It never fails. Maybe it's because my antennae are always up for "stuff" I can use in our sales training sessions. Movies, books, poems, and now vacations. Maybe I'm just a sicko about this stuff, but I believe there are always lessons to be learned that apply to selling if you just pay attention.
This lesson was about commitment. You've heard me speak and seen me write about commitment in the past. I've almost always linked this to Objective Management Group's assessment and overview findings. Within the documentation, there is a definition of commitment: "Doing everything possible to succeed." Notice it doesn't say "willing to do", it says "doing".
Derrick Dortch is a basketball player. Not just any basketball player, but a basketball player on a team of extraordinary individuals that plays for the University of Wisconsin Whitewater Wheelchair basketball team. If you go to their website, you will see what I mean. But I met Derrick while on vacation last week and I can tell you that he and his teammates are truly extraordinary people in that they define "doing everything possible to succeed." I mean everything. Derrick was born with spinal bifida - a congenital birth defect that has left Derrick without the use of his legs. I won't take the time here to tell you all about our conversation, but this is what I learned in the 3 days we had to get to know each other. He is a member of a basketball team that has won the national championship 2 out of the last 3 years. He can perform a handstand while secured to his wheelchair. He climbs stairs in his wheel chair. He has an attitude of "don't tell me I can't do something because I'll just find a way to prove you wrong." He will finish college with a degree in computer management. Derrick and his teammates define "everything possbile to succeed."
Fasa is on the wait staff on the cruise ship Imagination. Fasa is from Bali. When you think of Bali, you think of resort destination to the extremely wealthy. I now know that Bali was struck by terrorists on October 5, 2005. When he mentioned this, I seem to remember the event but certainly didn't give it much thought. As a result of the blast and the resulting "terror", tourism, a major economic contributor to Bali, has fallen on extremely hard times. Fasa's mother, father and two sisters all worked in the tourist trade. They are all now unemployed. Fasa is married with one child. Fasa spends nine weeks away from his home working to support his entire family. Fasa clearly understands and executes the idea of commitment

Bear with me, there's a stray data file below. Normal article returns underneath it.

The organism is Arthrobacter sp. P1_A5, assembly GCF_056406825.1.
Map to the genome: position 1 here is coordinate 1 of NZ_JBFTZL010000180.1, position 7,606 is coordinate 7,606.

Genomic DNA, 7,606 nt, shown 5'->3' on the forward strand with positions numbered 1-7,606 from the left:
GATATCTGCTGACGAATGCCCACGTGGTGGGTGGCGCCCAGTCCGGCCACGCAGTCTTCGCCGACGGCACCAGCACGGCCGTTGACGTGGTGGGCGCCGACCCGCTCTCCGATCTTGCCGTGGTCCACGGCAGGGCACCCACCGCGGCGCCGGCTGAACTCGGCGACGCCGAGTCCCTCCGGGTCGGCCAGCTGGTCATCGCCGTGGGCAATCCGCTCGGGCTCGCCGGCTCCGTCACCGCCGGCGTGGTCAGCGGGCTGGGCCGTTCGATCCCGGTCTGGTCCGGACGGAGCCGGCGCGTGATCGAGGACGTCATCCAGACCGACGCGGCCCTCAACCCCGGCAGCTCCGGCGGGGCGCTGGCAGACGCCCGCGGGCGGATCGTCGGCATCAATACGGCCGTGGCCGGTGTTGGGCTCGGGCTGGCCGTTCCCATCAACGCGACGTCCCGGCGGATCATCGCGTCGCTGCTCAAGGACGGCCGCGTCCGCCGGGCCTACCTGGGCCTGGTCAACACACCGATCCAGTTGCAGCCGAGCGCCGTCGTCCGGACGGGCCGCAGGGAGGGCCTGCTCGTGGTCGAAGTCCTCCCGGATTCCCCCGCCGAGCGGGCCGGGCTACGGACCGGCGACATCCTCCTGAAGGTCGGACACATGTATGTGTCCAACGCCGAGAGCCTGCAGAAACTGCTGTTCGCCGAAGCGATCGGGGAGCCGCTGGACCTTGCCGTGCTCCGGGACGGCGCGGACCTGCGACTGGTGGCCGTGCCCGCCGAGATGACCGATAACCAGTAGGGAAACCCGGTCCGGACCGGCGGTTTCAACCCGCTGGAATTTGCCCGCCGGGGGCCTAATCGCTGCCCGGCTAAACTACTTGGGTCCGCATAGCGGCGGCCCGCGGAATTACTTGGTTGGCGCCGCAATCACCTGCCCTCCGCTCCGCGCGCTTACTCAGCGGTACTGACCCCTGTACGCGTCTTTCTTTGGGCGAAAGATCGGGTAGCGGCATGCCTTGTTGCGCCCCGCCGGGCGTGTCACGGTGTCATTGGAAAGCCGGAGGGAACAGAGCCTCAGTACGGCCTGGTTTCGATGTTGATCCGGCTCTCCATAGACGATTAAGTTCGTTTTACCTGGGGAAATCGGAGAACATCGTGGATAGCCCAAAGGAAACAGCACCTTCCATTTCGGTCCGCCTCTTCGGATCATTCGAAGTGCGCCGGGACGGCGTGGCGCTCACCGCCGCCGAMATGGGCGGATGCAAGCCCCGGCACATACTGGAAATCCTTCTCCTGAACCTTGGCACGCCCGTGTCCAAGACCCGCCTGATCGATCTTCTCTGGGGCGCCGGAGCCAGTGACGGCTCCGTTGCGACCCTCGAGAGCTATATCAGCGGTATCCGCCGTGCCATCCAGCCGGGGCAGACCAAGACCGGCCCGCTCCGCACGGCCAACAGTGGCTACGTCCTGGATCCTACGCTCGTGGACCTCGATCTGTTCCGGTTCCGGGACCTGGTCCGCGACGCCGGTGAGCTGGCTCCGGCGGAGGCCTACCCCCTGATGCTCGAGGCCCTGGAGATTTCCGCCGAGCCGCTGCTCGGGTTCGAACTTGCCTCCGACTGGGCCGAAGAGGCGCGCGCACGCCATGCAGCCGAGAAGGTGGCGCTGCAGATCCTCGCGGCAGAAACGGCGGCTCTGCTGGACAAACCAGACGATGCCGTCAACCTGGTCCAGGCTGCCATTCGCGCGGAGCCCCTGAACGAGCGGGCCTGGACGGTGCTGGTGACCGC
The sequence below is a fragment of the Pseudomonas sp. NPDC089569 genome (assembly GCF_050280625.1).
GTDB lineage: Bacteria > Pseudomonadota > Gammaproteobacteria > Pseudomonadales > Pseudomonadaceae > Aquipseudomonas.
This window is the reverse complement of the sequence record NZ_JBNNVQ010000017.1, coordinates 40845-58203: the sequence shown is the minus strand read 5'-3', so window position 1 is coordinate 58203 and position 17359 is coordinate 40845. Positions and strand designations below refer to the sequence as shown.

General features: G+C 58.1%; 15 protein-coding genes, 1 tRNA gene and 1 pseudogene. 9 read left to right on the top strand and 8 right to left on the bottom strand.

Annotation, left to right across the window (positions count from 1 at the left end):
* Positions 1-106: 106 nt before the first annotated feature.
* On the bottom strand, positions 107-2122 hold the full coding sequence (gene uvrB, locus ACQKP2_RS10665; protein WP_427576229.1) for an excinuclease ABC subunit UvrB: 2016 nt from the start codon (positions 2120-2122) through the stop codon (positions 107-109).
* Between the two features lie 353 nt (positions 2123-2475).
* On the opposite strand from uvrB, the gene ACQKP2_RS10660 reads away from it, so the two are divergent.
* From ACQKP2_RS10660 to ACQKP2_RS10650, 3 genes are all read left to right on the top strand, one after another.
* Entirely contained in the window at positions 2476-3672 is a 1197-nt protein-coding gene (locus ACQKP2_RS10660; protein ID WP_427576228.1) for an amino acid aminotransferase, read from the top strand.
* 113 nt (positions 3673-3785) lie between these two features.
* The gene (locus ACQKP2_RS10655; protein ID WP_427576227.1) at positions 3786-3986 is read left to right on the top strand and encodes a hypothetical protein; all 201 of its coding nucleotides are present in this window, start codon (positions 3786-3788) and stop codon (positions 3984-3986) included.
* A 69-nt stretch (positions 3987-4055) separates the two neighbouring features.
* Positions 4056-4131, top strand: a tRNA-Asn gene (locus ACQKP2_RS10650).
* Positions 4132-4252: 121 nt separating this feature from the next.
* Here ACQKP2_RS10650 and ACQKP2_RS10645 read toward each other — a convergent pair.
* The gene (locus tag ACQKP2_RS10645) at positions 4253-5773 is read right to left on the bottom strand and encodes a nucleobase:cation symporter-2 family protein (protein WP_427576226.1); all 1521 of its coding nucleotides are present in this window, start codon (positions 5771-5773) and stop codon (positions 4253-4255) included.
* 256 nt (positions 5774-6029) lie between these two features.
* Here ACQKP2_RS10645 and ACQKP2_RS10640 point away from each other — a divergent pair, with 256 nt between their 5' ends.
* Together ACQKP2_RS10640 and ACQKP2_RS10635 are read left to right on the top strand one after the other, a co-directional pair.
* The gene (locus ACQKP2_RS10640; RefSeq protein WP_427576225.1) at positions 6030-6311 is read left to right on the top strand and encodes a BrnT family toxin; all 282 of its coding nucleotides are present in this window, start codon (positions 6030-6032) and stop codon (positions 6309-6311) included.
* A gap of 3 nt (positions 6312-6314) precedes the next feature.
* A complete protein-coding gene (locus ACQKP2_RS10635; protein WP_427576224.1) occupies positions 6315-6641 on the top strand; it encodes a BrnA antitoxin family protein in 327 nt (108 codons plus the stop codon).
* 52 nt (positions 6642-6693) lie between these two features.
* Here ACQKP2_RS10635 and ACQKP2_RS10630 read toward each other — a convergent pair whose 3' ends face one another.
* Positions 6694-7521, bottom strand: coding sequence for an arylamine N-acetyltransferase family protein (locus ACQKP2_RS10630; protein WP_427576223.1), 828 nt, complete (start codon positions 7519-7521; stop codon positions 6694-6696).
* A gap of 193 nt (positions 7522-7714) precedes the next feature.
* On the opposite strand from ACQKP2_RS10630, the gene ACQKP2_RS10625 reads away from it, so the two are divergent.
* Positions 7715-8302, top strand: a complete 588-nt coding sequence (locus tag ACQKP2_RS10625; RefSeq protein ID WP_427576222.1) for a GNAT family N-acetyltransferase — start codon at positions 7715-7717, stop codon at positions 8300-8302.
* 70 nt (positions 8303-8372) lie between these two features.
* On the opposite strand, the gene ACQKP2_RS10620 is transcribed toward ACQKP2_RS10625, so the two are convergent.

When I coach and consult with senior sales executives, sales managers and sales people, I address commitment as doing everything possible to succeed. Time and time again, when I question someone's level of commitment, I get push back and it is often push back that has an element of emotional defensiveness. It is understandable. No one likes to be accused of not having commitment to succeed. I know I was defensive when I was approached with this several years ago. But my mentor was right. I wasn't doing everything possible to succeed. I was only doing those things that were comfortable and doing those activities that kept me busy instead of those activities that generated real results. I made excuses instead of progress.
If you are currently failing to get the results you say you want, you must ask yourself:
- Am I doing everything possible to succeed?
- What am I doing that isn't helping?
- Am I making excuses?
Only after you honestly answer these questions can you begin the process of succeeding in sales at extraordinary levels. I know this takes courage but selling, just like overcoming the loss of legs or leaving home and family behind, takes courage and commitment to do everything possible to succeed.